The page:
Get your clothes on and get going—the coffee is ready. Portland offers no shortage of ways to start your day off right.
You can take your rented bike and pedal down to a waiting Zipcar and get out of town. From the mountains to the coast—and everything in between—you’ll enjoy an easy break from the urban outlook, usually with an hour of driving, or less.
No matter the time of day, weather, or your mood, your list of Portland to-dos will stay stacked with good times and stellar flavors. Grab some chow from the city’s famous food carts, shop downtown Portland, tour Pittock Mansion, or take a bike ride through one of the city’s many parks. Up for something else? You could always spend the day browsing Powell’s City of Books. Or the whole weekend. Here, some fine ideas to get you going.
Spending a long weekend in Portland is the perfect way to ramp up your love for the city--whether it’s your first visit or your 44th. After browsing Powell’s City of Books, taking in the sights and scents of the International Rose Test Garden or the Japanese Garden, and eating your way through donut shops and a Korean fried chicken hot spot, and washing it all down with great craft beer, Portland is sure to jump up a few spots on your list of favorite destinations. This collection will keep you fed and entertained for every day of your visit.
Picking the fun and food for one single day in Portland is, to put it mildly, a tricky task. But if it’s just one day you’ve got, we’ve got your back. You’ll start with a coffee- and donut-fueled morning and end up drowning your sorrow over leaving at one of the city’s many (many) craft beer breweries. In between? Gardens, food carts, and, of course, some shopping. Off you go...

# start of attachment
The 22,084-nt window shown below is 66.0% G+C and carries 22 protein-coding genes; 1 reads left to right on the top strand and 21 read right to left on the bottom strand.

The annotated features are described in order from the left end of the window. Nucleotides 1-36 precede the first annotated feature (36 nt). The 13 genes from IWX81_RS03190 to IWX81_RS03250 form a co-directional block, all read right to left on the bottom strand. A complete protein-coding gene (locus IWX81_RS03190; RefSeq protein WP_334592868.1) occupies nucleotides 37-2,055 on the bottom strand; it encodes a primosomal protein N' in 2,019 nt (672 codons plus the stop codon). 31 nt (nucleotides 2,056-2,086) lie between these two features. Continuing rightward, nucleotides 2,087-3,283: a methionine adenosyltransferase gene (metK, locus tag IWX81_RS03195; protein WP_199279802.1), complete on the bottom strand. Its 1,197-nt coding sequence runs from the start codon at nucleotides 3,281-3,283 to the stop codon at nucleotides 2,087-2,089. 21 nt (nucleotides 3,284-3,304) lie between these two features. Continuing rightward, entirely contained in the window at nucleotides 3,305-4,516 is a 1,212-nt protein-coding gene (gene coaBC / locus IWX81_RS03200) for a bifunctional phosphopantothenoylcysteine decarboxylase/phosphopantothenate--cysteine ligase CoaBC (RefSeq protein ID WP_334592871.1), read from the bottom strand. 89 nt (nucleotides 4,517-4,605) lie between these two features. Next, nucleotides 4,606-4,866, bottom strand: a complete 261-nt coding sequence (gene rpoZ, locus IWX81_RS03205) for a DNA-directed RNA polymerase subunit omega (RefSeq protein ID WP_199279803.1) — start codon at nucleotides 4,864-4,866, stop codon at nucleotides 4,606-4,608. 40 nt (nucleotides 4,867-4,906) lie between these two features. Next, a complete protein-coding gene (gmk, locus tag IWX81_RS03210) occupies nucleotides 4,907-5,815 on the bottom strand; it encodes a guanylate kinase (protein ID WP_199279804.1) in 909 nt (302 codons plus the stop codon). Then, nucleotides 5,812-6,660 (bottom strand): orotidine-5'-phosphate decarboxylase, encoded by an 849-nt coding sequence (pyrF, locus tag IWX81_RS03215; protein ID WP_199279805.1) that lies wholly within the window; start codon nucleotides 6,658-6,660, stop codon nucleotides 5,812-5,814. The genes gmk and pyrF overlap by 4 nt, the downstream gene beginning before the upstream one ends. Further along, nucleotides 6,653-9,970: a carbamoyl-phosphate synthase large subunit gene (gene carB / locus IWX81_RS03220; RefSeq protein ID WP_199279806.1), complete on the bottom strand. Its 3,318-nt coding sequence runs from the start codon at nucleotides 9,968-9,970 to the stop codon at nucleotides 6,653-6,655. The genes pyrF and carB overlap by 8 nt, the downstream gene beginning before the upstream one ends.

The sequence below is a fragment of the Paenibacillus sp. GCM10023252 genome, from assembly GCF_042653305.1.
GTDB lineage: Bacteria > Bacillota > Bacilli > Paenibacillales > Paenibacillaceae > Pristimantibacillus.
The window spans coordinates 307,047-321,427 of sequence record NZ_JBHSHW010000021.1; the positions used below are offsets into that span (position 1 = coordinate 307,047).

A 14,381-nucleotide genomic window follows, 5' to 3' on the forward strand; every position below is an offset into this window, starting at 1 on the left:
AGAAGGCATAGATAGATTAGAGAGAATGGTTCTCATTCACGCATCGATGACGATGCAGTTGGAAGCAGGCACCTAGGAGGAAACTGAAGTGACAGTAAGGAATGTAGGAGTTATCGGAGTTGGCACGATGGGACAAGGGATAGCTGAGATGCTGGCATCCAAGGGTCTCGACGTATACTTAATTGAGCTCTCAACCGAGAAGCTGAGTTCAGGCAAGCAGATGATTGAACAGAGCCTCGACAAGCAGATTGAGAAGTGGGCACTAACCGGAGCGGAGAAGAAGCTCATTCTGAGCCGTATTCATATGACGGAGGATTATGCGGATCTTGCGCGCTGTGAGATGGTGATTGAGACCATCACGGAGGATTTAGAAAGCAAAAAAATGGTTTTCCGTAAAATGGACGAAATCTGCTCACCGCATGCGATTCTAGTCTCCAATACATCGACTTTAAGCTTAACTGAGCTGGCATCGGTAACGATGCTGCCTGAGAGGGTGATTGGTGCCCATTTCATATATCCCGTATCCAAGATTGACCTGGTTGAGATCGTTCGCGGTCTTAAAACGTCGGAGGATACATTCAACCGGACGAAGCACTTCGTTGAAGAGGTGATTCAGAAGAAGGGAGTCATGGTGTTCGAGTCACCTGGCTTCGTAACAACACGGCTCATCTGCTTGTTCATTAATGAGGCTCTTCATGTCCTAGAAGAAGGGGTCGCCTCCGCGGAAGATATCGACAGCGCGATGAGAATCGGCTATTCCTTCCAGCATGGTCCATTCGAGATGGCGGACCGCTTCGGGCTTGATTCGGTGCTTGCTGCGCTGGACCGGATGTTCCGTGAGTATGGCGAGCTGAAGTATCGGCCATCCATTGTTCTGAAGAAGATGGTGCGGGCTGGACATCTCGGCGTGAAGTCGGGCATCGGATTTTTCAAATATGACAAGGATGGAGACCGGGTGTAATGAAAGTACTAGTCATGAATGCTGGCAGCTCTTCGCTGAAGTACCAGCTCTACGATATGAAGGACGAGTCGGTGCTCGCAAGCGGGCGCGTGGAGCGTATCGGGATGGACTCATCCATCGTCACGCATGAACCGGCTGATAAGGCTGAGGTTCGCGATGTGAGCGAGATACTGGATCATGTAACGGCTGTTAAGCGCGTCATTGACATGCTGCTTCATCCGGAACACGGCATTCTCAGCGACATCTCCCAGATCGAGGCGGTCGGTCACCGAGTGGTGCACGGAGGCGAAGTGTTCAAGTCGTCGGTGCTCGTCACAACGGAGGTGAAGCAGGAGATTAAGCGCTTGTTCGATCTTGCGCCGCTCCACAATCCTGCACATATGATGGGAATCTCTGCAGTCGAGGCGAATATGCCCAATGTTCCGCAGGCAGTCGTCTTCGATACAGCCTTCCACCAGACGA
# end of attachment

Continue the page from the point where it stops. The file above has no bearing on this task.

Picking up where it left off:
Portland’s bar scene goes far far beyond offering a little something for everyone. The city is rich with knowledgable bartenders and cocktail innovators. From swanky mixed drinks to tiki bar delights, cutting edge wine bars, and, of course, craft brews, Portland is the place to find your new favorite tipple. You’re going to love the city’s late-night scene.
Multnomah Falls. Forest Park. Mount Hood. They’re some of the hiking world’s most beloved spots and, lucky you, they’re all within reach during your time in Portland. From day hikes to backpacking, Portland and the area beyond will keep your feet busy for miles. There are loop trails a-plenty so you never have to see the same tree twice. Prefer going up up up a mountain hike? No problem. So lace up your boots, you’ve got ground to cover.
Portland started the craft beer revolution and the city remains home to a vibrant and ever-growing group of breweries. Belly up to the taps at one of the city’s oldest brewpubs or try something new new new. No matter which beer stop you choose from the list below, you’re golden. There are, of course, plenty of IPAs around town but, no matter your taste, Portland is sure to serve up what you love to drink. Pick a few from the list below and make a night of it. Want to try several breweries in one night (or day)? Ride around with Brewcycle (a multi-person traveling bar you help pedal) or Brewvana (a good old bus tour).